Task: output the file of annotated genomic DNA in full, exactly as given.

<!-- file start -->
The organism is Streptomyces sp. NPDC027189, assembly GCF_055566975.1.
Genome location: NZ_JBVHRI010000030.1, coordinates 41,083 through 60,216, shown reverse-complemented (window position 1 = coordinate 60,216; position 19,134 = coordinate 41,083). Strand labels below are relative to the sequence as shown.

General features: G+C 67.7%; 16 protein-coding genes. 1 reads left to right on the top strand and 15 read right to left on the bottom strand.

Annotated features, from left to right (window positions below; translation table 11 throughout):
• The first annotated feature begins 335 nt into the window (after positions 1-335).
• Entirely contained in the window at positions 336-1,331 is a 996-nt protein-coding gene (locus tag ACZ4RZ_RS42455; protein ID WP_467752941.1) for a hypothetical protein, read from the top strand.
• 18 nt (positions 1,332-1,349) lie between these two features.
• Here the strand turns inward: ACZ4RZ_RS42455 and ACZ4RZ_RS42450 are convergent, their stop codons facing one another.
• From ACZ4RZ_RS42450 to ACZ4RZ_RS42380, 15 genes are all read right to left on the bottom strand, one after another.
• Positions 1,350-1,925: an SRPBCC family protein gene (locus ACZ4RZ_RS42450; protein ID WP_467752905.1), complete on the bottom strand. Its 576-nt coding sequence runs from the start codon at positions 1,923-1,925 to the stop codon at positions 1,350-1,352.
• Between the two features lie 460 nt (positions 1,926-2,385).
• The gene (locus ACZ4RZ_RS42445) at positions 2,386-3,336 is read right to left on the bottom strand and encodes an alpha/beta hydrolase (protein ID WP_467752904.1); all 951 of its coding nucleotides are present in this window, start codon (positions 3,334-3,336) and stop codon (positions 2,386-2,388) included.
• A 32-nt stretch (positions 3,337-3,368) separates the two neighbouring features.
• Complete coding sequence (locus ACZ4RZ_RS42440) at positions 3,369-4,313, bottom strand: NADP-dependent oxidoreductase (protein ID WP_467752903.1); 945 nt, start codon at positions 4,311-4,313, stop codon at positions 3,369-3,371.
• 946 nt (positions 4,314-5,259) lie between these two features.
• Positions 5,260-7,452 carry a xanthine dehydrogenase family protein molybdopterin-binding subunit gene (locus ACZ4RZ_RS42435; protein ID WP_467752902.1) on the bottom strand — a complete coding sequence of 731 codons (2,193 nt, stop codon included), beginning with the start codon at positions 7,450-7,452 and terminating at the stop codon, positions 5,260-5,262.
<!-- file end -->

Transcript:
The organism is Streptomyces sp. NPDC027189, assembly GCF_055566975.1.
Genome location: NZ_JBVHRI010000030.1, coordinates 41,083 through 60,216, shown reverse-complemented (window position 1 = coordinate 60,216; position 19,134 = coordinate 41,083). Strand labels below are relative to the sequence as shown.

General features: G+C 67.7%; 16 protein-coding genes. 1 reads left to right on the top strand and 15 read right to left on the bottom strand.

Annotated features, from left to right (window positions below; translation table 11 throughout):
• The first annotated feature begins 335 nt into the window (after positions 1-335).
• Entirely contained in the window at positions 336-1,331 is a 996-nt protein-coding gene (locus tag ACZ4RZ_RS42455; protein ID WP_467752941.1) for a hypothetical protein, read from the top strand.
• 18 nt (positions 1,332-1,349) lie between these two features.
• Here the strand turns inward: ACZ4RZ_RS42455 and ACZ4RZ_RS42450 are convergent, their stop codons facing one another.
• From ACZ4RZ_RS42450 to ACZ4RZ_RS42380, 15 genes are all read right to left on the bottom strand, one after another.
• Positions 1,350-1,925: an SRPBCC family protein gene (locus ACZ4RZ_RS42450; protein ID WP_467752905.1), complete on the bottom strand. Its 576-nt coding sequence runs from the start codon at positions 1,923-1,925 to the stop codon at positions 1,350-1,352.
• Between the two features lie 460 nt (positions 1,926-2,385).
• The gene (locus ACZ4RZ_RS42445) at positions 2,386-3,336 is read right to left on the bottom strand and encodes an alpha/beta hydrolase (protein ID WP_467752904.1); all 951 of its coding nucleotides are present in this window, start codon (positions 3,334-3,336) and stop codon (positions 2,386-2,388) included.
• A 32-nt stretch (positions 3,337-3,368) separates the two neighbouring features.
• Complete coding sequence (locus ACZ4RZ_RS42440) at positions 3,369-4,313, bottom strand: NADP-dependent oxidoreductase (protein ID WP_467752903.1); 945 nt, start codon at positions 4,311-4,313, stop codon at positions 3,369-3,371.
• 946 nt (positions 4,314-5,259) lie between these two features.
• Positions 5,260-7,452 carry a xanthine dehydrogenase family protein molybdopterin-binding subunit gene (locus ACZ4RZ_RS42435; protein ID WP_467752902.1) on the bottom strand — a complete coding sequence of 731 codons (2,193 nt, stop codon included), beginning with the start codon at positions 7,450-7,452 and terminating at the stop codon, positions 5,260-5,262.